Posted by: Joy | November 14, 2008

Theme Week Tauren: Your Tribe and You, Part Two

Welcome back, everyone! After ending my last article, I decided that I’d been a bit brief on some tribes’ info. I hope to remedy this with a bit more analysis for my final part. Please keep in mind, though, that this is just a general look at the individual tribes; don’t be afraid to play outside-the-box, so to speak.

Thunderhorn: The greatest hunters among the tauren fall under the banner of Marn Thunderhorn’s tribe. The Thunderhorn would likely walk the plains of Mulgore and the Barrens for days, if not longer, looking for “that one animal.” A Thunderhorn is likely to answer the call of “man vs. nature,” living a frugal life with only his gun and his pet to keep him company. Such a life could, in fact, be dangerous, but the typical Thunderhorn lives for this sort of thing. While on the topic of their hunter nature, I personally could see these tauren taming cats, wolves, or swoop birds, all which are native to their homeland of Mulgore.

Wildmane: “Wild” is the perfect name for this particular tribe. Second, quite possibly, only to the Thunderhorns in hunting and the Runetotems in druidism, the Wildmane appear to be somewhat… feral, for lack of a better word. Not primitive by any sense, but more “in-tune” with the harsher side of natural living: having to hunt and kill to eat and simply survive, having to weather out the elements in the harsh wilds of Kalimdor and beyond, and other such concepts of living in the “wild.” The Wildmane tauren are also said to be amazing story-tellers, reknowned for their “Hunter’s Fables.” These tales are likely similar to our own fairy tales, telling adventures of bravery, curiousity, possibly rites of adulthood, and ending with, or without, a moral.

Winterhoof: The Winterhoof tauren are among the greatest herablists and alchemists among their kind. Many of their tribe in Mulgore run various herbalism and alchemy shops, train aspiring alchemists, and stockpile herbs to use in rituals for the shaman and druids.

Shadowhoof: If there would be any tribe to get along well with the Grimtotem, it would be the Shadowhoof. An embittered tribe, they felt abandonned when their brother and sister tribes left Desolace; however, the tauren were actually driven by their ancient enemies, the centaur, from the lands of Desolace. The Shadowhoof are quite rogue-like, relying on cunning and secrecy in recent years, alongside ancient techniques and traps as opposed to fighting in the open. The typical Shadowhoof is also a merciless, perhaps bloodthirsty, warrior who could even out-muscle a Ragetotem; although, given their choice of tactics, it’s highly unlikely that this would be done in a ‘fair’ fight.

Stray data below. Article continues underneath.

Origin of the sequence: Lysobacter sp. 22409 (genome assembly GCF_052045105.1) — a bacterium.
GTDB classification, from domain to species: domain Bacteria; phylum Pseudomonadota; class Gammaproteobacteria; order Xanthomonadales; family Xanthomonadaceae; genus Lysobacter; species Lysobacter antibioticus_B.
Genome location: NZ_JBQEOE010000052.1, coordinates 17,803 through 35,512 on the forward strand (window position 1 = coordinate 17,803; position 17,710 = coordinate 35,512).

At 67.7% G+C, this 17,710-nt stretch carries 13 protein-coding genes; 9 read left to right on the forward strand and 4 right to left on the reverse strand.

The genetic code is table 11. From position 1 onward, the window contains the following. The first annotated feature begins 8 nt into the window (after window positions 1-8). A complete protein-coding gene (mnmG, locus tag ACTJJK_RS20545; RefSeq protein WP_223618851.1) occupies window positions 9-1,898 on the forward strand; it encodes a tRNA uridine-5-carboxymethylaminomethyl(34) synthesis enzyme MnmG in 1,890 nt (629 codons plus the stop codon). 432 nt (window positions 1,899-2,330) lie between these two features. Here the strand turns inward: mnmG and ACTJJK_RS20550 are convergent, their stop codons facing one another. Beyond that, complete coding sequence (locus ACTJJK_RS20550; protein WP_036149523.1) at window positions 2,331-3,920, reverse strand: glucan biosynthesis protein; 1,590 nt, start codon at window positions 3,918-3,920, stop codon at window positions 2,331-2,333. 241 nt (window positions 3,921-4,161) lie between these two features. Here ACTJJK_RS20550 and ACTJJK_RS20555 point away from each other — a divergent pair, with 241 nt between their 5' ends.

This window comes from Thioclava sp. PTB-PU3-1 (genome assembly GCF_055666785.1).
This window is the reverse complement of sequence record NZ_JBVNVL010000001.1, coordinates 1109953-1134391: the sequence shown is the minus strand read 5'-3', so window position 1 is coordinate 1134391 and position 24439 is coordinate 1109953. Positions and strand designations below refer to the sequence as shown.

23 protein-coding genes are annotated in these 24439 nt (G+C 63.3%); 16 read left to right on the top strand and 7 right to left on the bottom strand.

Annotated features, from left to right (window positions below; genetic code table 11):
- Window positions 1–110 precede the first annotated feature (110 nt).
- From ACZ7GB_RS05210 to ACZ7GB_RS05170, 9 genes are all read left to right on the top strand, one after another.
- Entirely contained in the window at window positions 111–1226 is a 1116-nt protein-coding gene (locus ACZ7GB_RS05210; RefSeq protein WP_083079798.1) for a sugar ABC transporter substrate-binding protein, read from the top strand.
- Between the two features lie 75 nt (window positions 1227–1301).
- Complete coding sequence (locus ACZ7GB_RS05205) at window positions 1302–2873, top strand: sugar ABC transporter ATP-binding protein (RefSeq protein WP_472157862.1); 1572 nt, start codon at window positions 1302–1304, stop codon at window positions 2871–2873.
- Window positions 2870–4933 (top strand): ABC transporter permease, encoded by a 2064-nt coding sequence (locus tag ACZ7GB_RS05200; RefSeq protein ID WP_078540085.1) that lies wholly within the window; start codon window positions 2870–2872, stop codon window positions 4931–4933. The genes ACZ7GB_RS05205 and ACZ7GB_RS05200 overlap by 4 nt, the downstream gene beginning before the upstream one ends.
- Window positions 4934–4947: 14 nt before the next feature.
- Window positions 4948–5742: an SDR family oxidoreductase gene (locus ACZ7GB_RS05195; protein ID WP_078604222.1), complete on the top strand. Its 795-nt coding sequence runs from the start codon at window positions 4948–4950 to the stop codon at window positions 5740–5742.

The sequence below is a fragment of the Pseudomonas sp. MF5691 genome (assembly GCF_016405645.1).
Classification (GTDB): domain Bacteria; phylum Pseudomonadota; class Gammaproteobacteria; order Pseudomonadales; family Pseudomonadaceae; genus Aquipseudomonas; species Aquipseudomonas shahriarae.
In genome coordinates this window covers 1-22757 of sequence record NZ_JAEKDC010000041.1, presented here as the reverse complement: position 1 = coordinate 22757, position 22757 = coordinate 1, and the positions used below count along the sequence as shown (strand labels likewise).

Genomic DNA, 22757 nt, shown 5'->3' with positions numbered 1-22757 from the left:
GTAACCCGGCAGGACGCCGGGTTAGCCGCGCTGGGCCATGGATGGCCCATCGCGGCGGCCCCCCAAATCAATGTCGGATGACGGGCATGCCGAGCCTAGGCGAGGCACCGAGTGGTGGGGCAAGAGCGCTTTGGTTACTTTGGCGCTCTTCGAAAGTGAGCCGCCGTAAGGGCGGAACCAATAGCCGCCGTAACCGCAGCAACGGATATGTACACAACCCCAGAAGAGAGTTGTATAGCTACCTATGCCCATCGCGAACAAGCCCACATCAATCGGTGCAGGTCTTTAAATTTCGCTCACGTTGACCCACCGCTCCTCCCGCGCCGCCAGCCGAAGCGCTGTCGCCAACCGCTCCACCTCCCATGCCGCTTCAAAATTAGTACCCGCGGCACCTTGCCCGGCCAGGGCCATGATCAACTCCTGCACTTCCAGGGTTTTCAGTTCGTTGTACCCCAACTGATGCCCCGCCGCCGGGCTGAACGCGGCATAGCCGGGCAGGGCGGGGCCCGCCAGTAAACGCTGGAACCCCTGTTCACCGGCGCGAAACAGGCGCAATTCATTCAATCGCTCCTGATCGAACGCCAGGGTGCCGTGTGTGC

This has been an overall, general, typical view of the different tauren tribes. I admit, my content is lacking in places, but I tried to work with what I could scrounge up. Also, these aren’t the only clans, there are more, but they simply lacked anything except a name. A few of these include the Clawhoof, Cloudmane, Raincaller, Wildrunner, and Younghoof tribes. One final reminder, this is just how a typical member of the abovementioned tribes would behave, based on analysis and speculation.



  1. “but they simply lacked anything except a name”

    Luckily, the names are all you need to determine roughly what they are about thanks to Blizzard not being too creative with their names. Like the Raincaller tribe is probably made up of shamans, the Clawhoof tribe are surely fighters/warriors, and the Wildrunner’s might be the source of the Holy Striders; that once were tauren exclusive up until their joining of the Horde.

    But even beyond the tribes that are known, you could easily play a tauren from a tribe that is unknown. Because the tribes were very scattered, so its possible a tribe formed unknown to the whole or if knowledge of them existed, perhaps it faded over time after they were wiped out by the centaur or simply purged from the whole; as is common in nomadic cultures.

    Either way, I say both could be very believable. Allowing for lots of flexibility to the tribe origin of people’s tauren characters.


    As for your entry. Glad to see you going a bit more in detail. I could still see some room for improvement but its still a good first start.

  2. I’ve actually messed around with “unknown tribes” before; sadly didn’t think of simply elaborating on the names (or on how to play an “unknown” tribe). Thanks for the comments!

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